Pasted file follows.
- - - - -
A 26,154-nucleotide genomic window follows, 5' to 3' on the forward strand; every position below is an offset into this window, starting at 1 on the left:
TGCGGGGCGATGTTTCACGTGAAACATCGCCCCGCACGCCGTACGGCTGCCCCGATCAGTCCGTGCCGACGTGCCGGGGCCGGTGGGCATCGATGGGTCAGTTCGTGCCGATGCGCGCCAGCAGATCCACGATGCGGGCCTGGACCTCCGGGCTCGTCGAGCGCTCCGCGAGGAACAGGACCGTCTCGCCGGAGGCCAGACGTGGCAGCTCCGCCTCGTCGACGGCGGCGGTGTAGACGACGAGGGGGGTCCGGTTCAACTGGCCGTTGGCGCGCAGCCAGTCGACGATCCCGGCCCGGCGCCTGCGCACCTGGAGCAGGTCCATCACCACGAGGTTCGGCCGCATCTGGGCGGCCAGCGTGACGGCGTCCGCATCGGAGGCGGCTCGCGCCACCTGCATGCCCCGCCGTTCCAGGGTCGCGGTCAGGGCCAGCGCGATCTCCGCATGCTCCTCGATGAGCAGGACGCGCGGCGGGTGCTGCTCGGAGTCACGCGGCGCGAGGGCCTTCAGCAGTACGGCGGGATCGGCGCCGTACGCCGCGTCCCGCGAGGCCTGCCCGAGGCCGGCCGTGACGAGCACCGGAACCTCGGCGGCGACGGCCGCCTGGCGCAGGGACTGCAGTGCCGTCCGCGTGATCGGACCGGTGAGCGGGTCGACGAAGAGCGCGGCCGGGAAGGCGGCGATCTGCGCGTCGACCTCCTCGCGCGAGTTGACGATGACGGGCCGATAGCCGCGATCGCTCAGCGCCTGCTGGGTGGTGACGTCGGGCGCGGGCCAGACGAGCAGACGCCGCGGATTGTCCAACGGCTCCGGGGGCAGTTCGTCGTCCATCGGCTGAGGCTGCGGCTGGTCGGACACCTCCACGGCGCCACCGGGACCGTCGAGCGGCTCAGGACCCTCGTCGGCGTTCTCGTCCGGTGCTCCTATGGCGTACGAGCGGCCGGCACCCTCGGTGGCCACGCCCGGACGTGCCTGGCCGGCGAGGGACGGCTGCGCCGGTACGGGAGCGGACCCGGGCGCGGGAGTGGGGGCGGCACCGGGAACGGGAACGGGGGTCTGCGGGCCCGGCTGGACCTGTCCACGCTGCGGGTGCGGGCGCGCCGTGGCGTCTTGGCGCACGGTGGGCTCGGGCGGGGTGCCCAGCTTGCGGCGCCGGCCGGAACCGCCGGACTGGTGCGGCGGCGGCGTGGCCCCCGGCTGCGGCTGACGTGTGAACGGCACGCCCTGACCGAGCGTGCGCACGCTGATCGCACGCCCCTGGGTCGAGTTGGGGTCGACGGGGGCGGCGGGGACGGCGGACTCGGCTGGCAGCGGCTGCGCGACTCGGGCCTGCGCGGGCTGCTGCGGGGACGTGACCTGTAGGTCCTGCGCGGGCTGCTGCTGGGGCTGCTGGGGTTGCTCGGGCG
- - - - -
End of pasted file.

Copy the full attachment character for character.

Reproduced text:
A 26,154-nucleotide genomic window follows, 5' to 3' on the forward strand; every position below is an offset into this window, starting at 1 on the left:
TGCGGGGCGATGTTTCACGTGAAACATCGCCCCGCACGCCGTACGGCTGCCCCGATCAGTCCGTGCCGACGTGCCGGGGCCGGTGGGCATCGATGGGTCAGTTCGTGCCGATGCGCGCCAGCAGATCCACGATGCGGGCCTGGACCTCCGGGCTCGTCGAGCGCTCCGCGAGGAACAGGACCGTCTCGCCGGAGGCCAGACGTGGCAGCTCCGCCTCGTCGACGGCGGCGGTGTAGACGACGAGGGGGGTCCGGTTCAACTGGCCGTTGGCGCGCAGCCAGTCGACGATCCCGGCCCGGCGCCTGCGCACCTGGAGCAGGTCCATCACCACGAGGTTCGGCCGCATCTGGGCGGCCAGCGTGACGGCGTCCGCATCGGAGGCGGCTCGCGCCACCTGCATGCCCCGCCGTTCCAGGGTCGCGGTCAGGGCCAGCGCGATCTCCGCATGCTCCTCGATGAGCAGGACGCGCGGCGGGTGCTGCTCGGAGTCACGCGGCGCGAGGGCCTTCAGCAGTACGGCGGGATCGGCGCCGTACGCCGCGTCCCGCGAGGCCTGCCCGAGGCCGGCCGTGACGAGCACCGGAACCTCGGCGGCGACGGCCGCCTGGCGCAGGGACTGCAGTGCCGTCCGCGTGATCGGACCGGTGAGCGGGTCGACGAAGAGCGCGGCCGGGAAGGCGGCGATCTGCGCGTCGACCTCCTCGCGCGAGTTGACGATGACGGGCCGATAGCCGCGATCGCTCAGCGCCTGCTGGGTGGTGACGTCGGGCGCGGGCCAGACGAGCAGACGCCGCGGATTGTCCAACGGCTCCGGGGGCAGTTCGTCGTCCATCGGCTGAGGCTGCGGCTGGTCGGACACCTCCACGGCGCCACCGGGACCGTCGAGCGGCTCAGGACCCTCGTCGGCGTTCTCGTCCGGTGCTCCTATGGCGTACGAGCGGCCGGCACCCTCGGTGGCCACGCCCGGACGTGCCTGGCCGGCGAGGGACGGCTGCGCCGGTACGGGAGCGGACCCGGGCGCGGGAGTGGGGGCGGCACCGGGAACGGGAACGGGGGTCTGCGGGCCCGGCTGGACCTGTCCACGCTGCGGGTGCGGGCGCGCCGTGGCGTCTTGGCGCACGGTGGGCTCGGGCGGGGTGCCCAGCTTGCGGCGCCGGCCGGAACCGCCGGACTGGTGCGGCGGCGGCGTGGCCCCCGGCTGCGGCTGACGTGTGAACGGCACGCCCTGACCGAGCGTGCGCACGCTGATCGCACGCCCCTGGGTCGAGTTGGGGTCGACGGGGGCGGCGGGGACGGCGGACTCGGCTGGCAGCGGCTGCGCGACTCGGGCCTGCGCGGGCTGCTGCGGGGACGTGACCTGTAGGTCCTGCGCGGGCTGCTGCTGGGGCTGCTGGGGTTGCTCGGGCG